Diet Change: Vegan to Grain-Free

I am an extremist. The simplicity of extremes is appealing as one avoids the complexities of grays. For the past two years or so, I have followed a rather strict vegan diet motivated by the health benefits claimed by The China Study, and not particularly by the idea that it is immoral to eat animals. Recently I have had a number of questions in my mind as to the evidence for and against such diets, and ultimately decided to add preferably lean, organic and non-feedlot meats back into my diet. At the same time, I am experimenting with removing grains from my diet. Here’s why:

Is the evidence for a vegan diet very strong?

The China Study presents a few lines of evidence to support that protein, probably by IGF-1, can increase cancer risks. However, upon reading The Protein Debate, it seems to me that Dr. Campbell believes all protein does this and a primary reason to go Vegan is that such a diet very likely limits total protein to less than 10%. If you are vegan and you eat enough legumes or vegan protein supplements to get that number to 20-30%, are you not violating the fundamental argument for the anti-cancer benefit?

Virtually none of the people studied in The China Study were vegan. An extrapolation is made that goes from low animal protein to zero should be helpful. Is that reasonable? As recently as 1998, new nutrients were recognized as essential. What essential nutrients have yet to be discovered? Perhaps even low levels of meat supplies something essential that is as of yet unknown, without which health is impaired. No population of humans that I am aware of have lived on vegan diets for their entire lives. I’d prefer to be conservative and adopt a diet with some consensus behind it, namely, what did groups of healthy and long-lived people eat? The Blue Zones project seeks to address this. They identified many groups of long-lived people. Only one of them had significant populations of vegetarians (Seventh-day Adventists), and even most of them consumed some fish and eggs. Granted, Adventists who ate more meat had higher cancer rates, but how controlled were the studies? Were those processed meats? A recent meta-analysis found processed meats increased heart disease and diabetes, but not red meat. Many studies lump all meats together, which may be throwing the baby out with the bathwater.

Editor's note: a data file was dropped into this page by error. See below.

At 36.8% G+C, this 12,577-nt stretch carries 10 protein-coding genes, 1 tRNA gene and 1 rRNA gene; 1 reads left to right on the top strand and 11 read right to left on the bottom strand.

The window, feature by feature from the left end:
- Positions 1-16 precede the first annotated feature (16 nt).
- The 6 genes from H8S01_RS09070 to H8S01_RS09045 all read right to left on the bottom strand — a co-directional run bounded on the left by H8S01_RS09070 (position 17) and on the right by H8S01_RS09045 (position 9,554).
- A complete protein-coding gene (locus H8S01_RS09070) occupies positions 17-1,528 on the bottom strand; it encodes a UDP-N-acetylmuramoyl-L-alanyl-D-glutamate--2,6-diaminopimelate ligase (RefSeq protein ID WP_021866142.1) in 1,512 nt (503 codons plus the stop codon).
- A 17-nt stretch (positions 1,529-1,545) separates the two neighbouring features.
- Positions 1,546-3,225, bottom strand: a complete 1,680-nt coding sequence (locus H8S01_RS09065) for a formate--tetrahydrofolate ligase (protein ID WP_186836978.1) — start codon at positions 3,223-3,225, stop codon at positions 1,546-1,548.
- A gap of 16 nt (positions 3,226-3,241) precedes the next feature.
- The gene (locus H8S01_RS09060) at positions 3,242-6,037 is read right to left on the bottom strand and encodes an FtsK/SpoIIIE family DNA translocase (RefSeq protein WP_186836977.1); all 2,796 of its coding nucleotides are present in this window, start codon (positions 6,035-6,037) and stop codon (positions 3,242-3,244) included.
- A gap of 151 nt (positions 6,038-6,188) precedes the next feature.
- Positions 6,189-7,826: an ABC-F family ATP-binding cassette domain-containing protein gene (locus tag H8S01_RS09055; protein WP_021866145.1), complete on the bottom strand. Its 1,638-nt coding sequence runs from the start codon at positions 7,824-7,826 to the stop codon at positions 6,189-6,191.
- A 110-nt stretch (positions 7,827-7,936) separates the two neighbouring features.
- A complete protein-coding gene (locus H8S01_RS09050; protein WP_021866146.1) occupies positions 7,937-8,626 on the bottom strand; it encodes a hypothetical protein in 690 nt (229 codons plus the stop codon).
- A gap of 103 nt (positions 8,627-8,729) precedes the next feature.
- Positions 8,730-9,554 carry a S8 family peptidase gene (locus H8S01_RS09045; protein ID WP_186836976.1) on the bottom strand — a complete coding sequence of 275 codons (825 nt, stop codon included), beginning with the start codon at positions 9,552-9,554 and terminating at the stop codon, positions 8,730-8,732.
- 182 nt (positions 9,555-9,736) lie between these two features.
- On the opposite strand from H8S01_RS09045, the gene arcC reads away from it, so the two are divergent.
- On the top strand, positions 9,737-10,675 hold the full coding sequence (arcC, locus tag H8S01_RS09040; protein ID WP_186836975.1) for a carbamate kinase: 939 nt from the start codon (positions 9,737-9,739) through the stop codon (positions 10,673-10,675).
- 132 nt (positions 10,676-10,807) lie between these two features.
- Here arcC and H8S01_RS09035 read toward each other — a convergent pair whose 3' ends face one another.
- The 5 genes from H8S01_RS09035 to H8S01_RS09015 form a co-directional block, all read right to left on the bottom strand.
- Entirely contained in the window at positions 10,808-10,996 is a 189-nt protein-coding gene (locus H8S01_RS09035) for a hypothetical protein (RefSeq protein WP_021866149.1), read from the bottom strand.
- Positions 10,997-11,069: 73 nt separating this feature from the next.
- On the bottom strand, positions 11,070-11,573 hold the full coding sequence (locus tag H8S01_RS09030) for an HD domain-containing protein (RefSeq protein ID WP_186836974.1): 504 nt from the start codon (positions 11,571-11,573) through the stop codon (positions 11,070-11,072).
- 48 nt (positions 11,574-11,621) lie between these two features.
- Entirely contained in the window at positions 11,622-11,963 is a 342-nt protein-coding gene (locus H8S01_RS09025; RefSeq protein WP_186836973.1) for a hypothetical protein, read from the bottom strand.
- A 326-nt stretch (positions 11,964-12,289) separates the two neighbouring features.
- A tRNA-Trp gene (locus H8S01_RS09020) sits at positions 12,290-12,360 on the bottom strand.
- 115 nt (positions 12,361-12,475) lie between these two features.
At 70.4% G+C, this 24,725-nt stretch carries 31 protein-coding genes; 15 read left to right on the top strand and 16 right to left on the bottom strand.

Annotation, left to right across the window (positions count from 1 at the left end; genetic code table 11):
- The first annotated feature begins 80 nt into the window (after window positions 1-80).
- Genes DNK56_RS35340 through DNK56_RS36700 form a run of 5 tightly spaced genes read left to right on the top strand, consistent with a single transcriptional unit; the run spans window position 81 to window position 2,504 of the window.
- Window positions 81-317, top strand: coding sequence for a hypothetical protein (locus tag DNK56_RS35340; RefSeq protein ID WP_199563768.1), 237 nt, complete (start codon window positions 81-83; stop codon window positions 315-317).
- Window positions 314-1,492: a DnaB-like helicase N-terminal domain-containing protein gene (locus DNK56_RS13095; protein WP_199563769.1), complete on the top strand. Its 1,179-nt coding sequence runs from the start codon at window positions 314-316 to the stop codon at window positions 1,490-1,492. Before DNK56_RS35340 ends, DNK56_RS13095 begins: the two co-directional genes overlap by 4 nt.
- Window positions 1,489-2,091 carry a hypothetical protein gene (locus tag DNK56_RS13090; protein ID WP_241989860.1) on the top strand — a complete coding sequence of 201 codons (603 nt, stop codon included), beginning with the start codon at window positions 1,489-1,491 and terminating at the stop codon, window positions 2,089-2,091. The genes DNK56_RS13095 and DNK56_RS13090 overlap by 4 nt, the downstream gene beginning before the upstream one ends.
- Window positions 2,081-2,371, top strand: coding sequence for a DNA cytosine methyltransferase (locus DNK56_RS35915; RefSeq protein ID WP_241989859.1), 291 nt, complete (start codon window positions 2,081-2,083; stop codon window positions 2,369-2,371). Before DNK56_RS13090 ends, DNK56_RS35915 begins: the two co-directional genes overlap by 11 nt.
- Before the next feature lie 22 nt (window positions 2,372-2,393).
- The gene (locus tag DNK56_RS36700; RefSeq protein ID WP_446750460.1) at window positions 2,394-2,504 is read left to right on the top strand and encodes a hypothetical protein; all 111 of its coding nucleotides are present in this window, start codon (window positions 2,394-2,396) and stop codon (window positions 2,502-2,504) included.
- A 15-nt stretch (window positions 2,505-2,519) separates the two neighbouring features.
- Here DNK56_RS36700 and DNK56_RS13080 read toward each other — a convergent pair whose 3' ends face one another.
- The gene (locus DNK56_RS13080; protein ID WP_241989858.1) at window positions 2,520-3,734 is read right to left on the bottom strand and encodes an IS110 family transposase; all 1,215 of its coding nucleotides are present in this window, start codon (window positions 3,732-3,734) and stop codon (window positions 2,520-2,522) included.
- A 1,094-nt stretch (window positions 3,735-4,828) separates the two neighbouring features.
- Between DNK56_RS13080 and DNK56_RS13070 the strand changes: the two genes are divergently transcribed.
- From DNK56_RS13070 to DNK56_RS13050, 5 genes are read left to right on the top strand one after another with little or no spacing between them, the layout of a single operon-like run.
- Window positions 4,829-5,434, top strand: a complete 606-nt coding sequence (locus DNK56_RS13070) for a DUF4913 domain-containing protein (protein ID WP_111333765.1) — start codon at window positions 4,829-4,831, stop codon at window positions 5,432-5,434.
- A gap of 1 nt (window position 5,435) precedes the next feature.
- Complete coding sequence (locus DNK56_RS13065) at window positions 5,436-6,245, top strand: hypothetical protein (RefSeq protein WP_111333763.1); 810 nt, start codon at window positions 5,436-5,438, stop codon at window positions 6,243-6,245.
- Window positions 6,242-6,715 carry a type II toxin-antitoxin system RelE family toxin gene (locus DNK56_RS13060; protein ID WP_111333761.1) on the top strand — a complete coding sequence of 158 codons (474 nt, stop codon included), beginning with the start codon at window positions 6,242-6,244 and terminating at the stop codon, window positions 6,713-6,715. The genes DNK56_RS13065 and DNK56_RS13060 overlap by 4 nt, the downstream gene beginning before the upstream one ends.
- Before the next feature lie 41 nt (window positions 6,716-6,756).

What will I eat?

If you are not on a tight budget, you have many options for food. My current experiment is to add meats back to my diet, but remove grains. Why am I removing grains? I was influenced by two arguments. The first being The Paleo Diet, the second being general low-carb diets that avoid grains such as rice, bread, pasta, and so on to reduce insulin production. The core idea is that there are some foods to which were are more adapted to eating than others, and grains are particularly bad. This is a reasonable hypothesis, but it needs to be substantiated by evidence before it should be treated as true. My ancestors have likely been farming for 10,000 years or more, and that may have been enough time to completely adapt to a grain-based diet. However, for this experiment, I’m removing grains. From a standpoint of nutrient density, grains are not so great. Take a look at the The World’s Healthiest Foods. Very few grains compare favorably against fruits, vegetables, and meats for nutrients per calorie. I am going to focus on very low glycemic index foods. The exception will be during or after longer running events or workouts. I will use bananas, watermelon, pineapple and sweet potatoes after workouts to get non-grain high-GI foods. I will also eat lentils and beans, which are low-GI, but not Paleo-approved. Some might say, this sounds like an Atkins diet, and that is not healthy. It appears to me concerns about lower carbohydrate diets seem to lack evidence. A recent 2-year study, sometimes called the ATOZ study, found Atkins dieters lost more weight and improved metabolic risk factors more than traditional, Ornish or Zone dieters. I can’t find any evidence that these diets are a risk. Can you?

Should you change your diet?

I believe humans are very metabolically flexible. If you have no problems with your health, athletic performance, or happiness that could plausibly be connected to diet, and you are pleased with your diet, I’m not sure there is strong evidence to change. If you are overweight, struggle to maintain your weight, are frequently injured, or feel that your workouts don’t go well, perhaps changing your diet is worth a try. I don’t think anyone can convincingly say much about diet other than if you are obese, it is harming your health. If your diet is not preventing obesity, you probably need a change.

Update 2/27/2011: I found this criticism of the China Study to make good points (and a few of the same ones I made). It would be interesting to see more a response to these questions and criticisms from Dr. Campbell.

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